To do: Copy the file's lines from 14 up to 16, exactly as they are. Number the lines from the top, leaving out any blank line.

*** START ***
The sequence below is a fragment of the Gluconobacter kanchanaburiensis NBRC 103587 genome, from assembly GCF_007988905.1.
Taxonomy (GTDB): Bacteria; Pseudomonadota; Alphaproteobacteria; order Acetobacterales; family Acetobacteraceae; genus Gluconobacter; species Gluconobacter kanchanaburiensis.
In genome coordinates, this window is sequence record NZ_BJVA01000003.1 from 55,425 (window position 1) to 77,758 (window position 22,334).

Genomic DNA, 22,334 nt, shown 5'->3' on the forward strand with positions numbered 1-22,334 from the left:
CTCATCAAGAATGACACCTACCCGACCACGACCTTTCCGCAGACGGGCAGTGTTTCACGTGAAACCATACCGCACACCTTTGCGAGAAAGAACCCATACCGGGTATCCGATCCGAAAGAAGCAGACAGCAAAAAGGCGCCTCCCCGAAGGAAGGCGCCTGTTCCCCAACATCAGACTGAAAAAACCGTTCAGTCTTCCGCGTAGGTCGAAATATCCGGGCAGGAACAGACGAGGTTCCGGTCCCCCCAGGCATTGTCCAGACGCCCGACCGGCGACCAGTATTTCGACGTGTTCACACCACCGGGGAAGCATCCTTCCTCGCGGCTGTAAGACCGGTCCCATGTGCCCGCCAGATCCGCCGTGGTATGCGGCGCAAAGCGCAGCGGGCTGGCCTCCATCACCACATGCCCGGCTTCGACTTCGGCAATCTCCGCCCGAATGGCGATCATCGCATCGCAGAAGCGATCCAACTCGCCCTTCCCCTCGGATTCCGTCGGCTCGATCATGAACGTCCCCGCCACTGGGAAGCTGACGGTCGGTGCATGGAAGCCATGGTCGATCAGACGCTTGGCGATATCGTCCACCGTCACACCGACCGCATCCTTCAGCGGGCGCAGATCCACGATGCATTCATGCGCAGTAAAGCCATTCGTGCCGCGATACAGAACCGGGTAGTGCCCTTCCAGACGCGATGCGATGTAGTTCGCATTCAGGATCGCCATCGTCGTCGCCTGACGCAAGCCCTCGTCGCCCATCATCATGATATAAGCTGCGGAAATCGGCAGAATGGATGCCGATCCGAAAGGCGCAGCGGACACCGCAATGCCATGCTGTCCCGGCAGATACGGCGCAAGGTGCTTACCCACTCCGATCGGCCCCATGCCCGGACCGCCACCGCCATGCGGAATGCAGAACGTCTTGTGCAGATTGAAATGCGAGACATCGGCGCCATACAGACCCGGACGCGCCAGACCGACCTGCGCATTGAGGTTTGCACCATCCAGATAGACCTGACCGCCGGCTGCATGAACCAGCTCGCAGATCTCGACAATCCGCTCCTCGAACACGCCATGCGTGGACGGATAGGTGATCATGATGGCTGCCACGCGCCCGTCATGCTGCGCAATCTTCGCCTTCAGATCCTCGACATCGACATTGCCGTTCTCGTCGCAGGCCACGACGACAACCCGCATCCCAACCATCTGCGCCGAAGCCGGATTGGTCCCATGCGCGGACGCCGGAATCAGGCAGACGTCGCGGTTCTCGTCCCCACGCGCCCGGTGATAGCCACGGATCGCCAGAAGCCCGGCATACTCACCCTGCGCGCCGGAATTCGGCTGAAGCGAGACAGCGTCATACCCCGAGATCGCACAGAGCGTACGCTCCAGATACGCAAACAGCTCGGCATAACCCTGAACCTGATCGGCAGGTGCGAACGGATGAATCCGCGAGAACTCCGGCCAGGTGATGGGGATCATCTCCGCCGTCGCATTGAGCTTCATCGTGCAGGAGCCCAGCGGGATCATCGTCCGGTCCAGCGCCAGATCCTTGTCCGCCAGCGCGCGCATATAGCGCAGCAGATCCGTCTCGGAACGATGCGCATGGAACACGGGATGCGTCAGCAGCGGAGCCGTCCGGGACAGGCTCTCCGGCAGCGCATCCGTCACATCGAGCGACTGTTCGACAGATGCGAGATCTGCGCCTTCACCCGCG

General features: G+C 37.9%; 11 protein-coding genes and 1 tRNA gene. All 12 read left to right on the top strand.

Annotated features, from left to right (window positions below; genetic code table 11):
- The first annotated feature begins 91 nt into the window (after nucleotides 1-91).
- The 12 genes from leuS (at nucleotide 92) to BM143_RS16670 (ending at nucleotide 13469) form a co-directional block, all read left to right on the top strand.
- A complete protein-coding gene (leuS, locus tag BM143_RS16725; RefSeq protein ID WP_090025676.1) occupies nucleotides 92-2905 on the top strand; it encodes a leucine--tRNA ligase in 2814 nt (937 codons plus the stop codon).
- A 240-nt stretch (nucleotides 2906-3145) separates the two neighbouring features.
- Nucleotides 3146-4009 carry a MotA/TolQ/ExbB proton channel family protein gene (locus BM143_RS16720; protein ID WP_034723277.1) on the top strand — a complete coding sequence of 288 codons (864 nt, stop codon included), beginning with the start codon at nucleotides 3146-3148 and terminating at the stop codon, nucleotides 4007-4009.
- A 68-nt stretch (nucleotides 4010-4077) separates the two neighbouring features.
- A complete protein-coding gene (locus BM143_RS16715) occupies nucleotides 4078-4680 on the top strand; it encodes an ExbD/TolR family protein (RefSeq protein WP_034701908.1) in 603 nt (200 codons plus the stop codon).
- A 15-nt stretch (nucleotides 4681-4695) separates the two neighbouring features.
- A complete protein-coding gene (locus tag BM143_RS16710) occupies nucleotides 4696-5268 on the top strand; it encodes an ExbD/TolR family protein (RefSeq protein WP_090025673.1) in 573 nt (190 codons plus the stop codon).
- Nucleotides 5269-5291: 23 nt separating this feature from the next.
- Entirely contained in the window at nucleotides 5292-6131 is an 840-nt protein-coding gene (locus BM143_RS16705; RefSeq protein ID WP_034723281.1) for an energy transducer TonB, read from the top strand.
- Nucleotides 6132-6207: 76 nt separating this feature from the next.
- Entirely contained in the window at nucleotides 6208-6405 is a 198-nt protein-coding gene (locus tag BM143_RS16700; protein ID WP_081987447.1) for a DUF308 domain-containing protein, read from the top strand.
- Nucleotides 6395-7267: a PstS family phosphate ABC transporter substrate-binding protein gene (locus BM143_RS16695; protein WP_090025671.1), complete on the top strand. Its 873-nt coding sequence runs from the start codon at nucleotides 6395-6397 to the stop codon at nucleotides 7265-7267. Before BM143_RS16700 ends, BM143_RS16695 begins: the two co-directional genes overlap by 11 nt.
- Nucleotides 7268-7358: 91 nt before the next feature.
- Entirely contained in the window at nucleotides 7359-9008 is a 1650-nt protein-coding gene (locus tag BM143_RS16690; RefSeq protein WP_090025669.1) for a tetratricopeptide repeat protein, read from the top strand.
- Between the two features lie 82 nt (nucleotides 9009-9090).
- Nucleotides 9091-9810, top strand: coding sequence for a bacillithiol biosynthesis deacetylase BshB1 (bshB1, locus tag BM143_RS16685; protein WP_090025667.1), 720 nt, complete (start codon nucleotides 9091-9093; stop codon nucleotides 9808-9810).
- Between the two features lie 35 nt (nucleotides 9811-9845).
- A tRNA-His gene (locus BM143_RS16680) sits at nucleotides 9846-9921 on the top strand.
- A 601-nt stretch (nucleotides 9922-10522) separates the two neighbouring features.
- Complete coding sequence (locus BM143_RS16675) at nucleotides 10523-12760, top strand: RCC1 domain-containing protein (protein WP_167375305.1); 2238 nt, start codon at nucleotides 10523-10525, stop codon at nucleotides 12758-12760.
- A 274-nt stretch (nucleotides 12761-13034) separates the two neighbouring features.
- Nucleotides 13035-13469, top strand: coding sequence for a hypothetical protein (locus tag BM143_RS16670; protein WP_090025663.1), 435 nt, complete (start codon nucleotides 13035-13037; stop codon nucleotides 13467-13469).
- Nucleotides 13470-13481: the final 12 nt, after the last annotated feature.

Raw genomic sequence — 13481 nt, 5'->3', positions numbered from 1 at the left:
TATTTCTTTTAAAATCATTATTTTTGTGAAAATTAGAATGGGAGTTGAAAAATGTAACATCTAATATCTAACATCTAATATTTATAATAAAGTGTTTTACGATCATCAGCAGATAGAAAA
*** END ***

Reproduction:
- A complete protein-coding gene (locus BM143_RS16715) occupies nucleotides 4078-4680 on the top strand; it encodes an ExbD/TolR family protein (RefSeq protein WP_034701908.1) in 603 nt (200 codons plus the stop codon).
- A 15-nt stretch (nucleotides 4681-4695) separates the two neighbouring features.
- A complete protein-coding gene (locus tag BM143_RS16710) occupies nucleotides 4696-5268 on the top strand; it encodes an ExbD/TolR family protein (RefSeq protein WP_090025673.1) in 573 nt (190 codons plus the stop codon).